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I have heard there are really three main classes of running shoe types:

  • Neutral
  • Motion Control
  • Stability

How would I decide which kind I should purchase?

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2 Answers 2

up vote 12 down vote accepted

Classification of running shoes can be done in different ways, as follows:

  • motion control shoes compensate for pronation, when feet "rock in" at the ankle
  • cushioning shoes compensate for supination, when feet "rock out" at the ankle
  • neutral shoes are neutral in relation to pronation and supination
  • stability shoes offer some extra stiffness in the inner mid-sole

These all can be further divided according to the running style:

  • heel striking shoes add extra padding under the heel
  • mid/fore-foot striking have a minimal heel to avoid it contacting the ground first

And finally, there is an emerging no-artificial-support category:

  • minimal shoes, with thin, flexible outsoles for close-to-barefoot feeling (this generally induces mid/fore-foot striking), and extra room to naturally spread toes (or with separate toe pockets)

But that was only about your health and your running style. Now, what type of terrain you aim for?

  • track shoes are lightweight with spikes at the bottom for better grip
  • road running shoes, with more cushioning, offer extra wear resistance for hard surfaces
  • trail shoes for cross-country, off-road tracks, with aggressive outsole, sometimes with spikes, usually with better water-resistance

And which length of the track?

  • sprint shoes tend to be stiff, lightweight, and again with spikes (essentially track shoes)
  • middle distance shoes vary the most, weight is not important, choose by the terrain
  • marathon and beyond, a soft and lightweight shoe as the weight becomes important again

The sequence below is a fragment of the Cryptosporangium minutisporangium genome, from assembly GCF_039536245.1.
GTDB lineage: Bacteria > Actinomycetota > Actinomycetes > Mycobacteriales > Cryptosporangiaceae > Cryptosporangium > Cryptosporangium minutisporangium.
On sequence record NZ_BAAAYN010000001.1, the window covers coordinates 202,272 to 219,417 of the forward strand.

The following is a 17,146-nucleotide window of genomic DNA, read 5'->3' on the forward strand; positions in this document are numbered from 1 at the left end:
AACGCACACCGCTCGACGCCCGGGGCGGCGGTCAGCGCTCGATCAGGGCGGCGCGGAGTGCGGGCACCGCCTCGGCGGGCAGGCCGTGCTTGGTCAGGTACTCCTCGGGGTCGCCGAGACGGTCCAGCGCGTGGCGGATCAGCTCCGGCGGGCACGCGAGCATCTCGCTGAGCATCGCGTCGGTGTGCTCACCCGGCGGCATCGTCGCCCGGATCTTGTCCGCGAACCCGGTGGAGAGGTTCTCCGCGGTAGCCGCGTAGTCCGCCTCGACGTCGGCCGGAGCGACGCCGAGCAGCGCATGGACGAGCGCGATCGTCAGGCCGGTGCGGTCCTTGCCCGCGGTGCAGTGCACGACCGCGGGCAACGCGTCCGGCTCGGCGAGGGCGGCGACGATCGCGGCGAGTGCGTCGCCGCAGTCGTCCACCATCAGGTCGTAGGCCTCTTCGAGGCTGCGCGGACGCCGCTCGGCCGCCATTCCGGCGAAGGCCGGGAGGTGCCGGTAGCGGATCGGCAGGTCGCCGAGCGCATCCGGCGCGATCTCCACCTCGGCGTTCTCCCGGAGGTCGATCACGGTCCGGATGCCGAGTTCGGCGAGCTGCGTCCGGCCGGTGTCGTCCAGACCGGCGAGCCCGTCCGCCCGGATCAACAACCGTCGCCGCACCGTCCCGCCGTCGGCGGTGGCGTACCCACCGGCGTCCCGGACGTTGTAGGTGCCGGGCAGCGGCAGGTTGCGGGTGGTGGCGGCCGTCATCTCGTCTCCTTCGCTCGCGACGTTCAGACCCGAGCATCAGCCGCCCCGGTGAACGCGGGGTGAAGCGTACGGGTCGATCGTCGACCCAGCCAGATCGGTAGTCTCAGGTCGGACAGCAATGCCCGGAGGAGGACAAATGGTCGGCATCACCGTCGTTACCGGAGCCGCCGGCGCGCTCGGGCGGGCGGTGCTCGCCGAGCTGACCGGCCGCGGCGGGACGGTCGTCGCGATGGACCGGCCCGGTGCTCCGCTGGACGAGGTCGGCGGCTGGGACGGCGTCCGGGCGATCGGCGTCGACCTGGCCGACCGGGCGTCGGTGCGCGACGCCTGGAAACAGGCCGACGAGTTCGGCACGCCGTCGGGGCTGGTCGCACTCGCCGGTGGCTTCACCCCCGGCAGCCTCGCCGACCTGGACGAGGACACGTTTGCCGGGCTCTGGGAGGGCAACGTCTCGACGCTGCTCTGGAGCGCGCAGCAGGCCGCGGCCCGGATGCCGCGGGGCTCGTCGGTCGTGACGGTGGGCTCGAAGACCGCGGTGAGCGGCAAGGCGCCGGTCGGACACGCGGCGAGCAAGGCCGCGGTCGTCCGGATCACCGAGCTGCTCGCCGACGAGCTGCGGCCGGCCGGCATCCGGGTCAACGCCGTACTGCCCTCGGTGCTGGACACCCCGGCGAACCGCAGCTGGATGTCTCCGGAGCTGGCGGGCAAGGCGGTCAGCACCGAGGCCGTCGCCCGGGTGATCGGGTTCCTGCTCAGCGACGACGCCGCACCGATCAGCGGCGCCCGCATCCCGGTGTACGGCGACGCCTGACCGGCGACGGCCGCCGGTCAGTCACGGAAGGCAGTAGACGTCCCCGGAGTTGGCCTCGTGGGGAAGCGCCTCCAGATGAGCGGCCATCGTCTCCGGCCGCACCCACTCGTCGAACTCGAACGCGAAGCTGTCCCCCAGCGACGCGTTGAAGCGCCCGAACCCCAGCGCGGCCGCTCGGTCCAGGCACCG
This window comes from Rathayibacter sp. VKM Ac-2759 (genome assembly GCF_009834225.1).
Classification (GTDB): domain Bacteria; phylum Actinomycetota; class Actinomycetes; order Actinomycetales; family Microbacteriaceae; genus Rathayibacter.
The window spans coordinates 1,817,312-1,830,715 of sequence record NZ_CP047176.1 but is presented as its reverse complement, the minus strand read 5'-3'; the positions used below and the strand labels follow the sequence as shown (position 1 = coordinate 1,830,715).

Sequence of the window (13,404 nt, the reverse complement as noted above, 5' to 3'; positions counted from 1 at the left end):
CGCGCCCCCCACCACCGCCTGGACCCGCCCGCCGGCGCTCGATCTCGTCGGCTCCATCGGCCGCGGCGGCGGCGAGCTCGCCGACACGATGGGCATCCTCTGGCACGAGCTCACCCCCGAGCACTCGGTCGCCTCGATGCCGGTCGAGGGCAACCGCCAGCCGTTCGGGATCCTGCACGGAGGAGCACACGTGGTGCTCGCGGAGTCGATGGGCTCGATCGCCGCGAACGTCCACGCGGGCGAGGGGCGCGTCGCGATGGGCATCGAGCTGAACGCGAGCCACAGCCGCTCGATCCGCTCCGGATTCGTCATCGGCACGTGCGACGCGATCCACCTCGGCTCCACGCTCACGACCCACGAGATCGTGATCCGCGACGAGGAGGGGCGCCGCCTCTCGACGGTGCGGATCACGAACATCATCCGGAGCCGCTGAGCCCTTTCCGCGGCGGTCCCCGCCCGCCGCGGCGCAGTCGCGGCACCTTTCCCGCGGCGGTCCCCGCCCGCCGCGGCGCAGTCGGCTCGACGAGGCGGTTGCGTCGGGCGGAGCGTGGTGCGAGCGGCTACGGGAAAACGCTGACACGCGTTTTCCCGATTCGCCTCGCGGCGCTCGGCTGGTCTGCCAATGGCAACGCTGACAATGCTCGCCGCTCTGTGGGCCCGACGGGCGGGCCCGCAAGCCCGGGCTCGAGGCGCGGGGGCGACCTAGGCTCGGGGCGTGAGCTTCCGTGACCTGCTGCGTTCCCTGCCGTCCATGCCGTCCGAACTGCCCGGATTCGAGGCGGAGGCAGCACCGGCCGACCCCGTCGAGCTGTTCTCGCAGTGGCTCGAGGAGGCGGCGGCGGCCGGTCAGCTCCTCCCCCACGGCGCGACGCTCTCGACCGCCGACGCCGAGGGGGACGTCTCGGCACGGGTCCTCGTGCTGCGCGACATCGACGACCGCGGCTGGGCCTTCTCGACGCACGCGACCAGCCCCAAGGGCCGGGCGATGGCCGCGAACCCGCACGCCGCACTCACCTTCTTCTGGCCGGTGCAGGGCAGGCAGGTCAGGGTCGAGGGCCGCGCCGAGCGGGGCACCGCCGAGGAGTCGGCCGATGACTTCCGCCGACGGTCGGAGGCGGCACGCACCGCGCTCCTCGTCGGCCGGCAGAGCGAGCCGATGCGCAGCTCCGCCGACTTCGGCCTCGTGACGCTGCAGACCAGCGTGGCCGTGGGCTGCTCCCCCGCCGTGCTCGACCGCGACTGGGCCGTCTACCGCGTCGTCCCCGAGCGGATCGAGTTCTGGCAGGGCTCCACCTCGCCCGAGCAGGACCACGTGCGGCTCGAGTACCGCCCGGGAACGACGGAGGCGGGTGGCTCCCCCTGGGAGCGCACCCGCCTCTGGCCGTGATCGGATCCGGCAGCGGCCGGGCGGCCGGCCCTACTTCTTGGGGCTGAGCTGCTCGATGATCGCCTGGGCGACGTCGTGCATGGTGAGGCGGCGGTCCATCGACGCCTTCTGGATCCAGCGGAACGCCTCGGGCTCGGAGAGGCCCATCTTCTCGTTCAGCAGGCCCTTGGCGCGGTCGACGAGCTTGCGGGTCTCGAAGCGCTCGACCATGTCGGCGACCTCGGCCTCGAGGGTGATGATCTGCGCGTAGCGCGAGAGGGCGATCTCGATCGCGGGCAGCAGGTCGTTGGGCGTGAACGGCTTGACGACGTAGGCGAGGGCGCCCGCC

A more exhaustive guide you can find at:

http://www.rei.com/expertadvice/articles/running+shoes.html

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You REALLY need to go to a good running shoe store, and have them help you with your selection. This selection will typically be guided by your:

  • running mechanics (do your ankles rock in, out, or neither)
  • foot mechanics (flat or not)
  • running volume (do you run long, etc.)
  • The type of surface you will run on (trail, road, track, wet environment)

From there, they will direct you to "the wall" of shoes, and point out the 2-5 which are appropriate for you. Then it goes to fit, feel, and aesthetics.

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3  
In case you were really asking about what the difference is between these kinds of shoes, motion control shoes offer extra support for over pronators - people whose feet rock in at the ankle. Neutral shoes are for people who don't over pronate. Support shoes are in the middle of the two - offering some support, but not as much as motion control. –  Mike Hedman Feb 8 '12 at 20:32
1  
And to add to the above comment and the above answer, not having the proper shoe can cause physical damage to your shoes as well as muscle damage/strain to your legs/feet. –  Jason N. Gaylord Feb 8 '12 at 21:03
    
+1 for recommending a good running store. Getting my running style evaluated and getting the right shoes for me made all the difference. –  BillN Feb 9 '12 at 22:02

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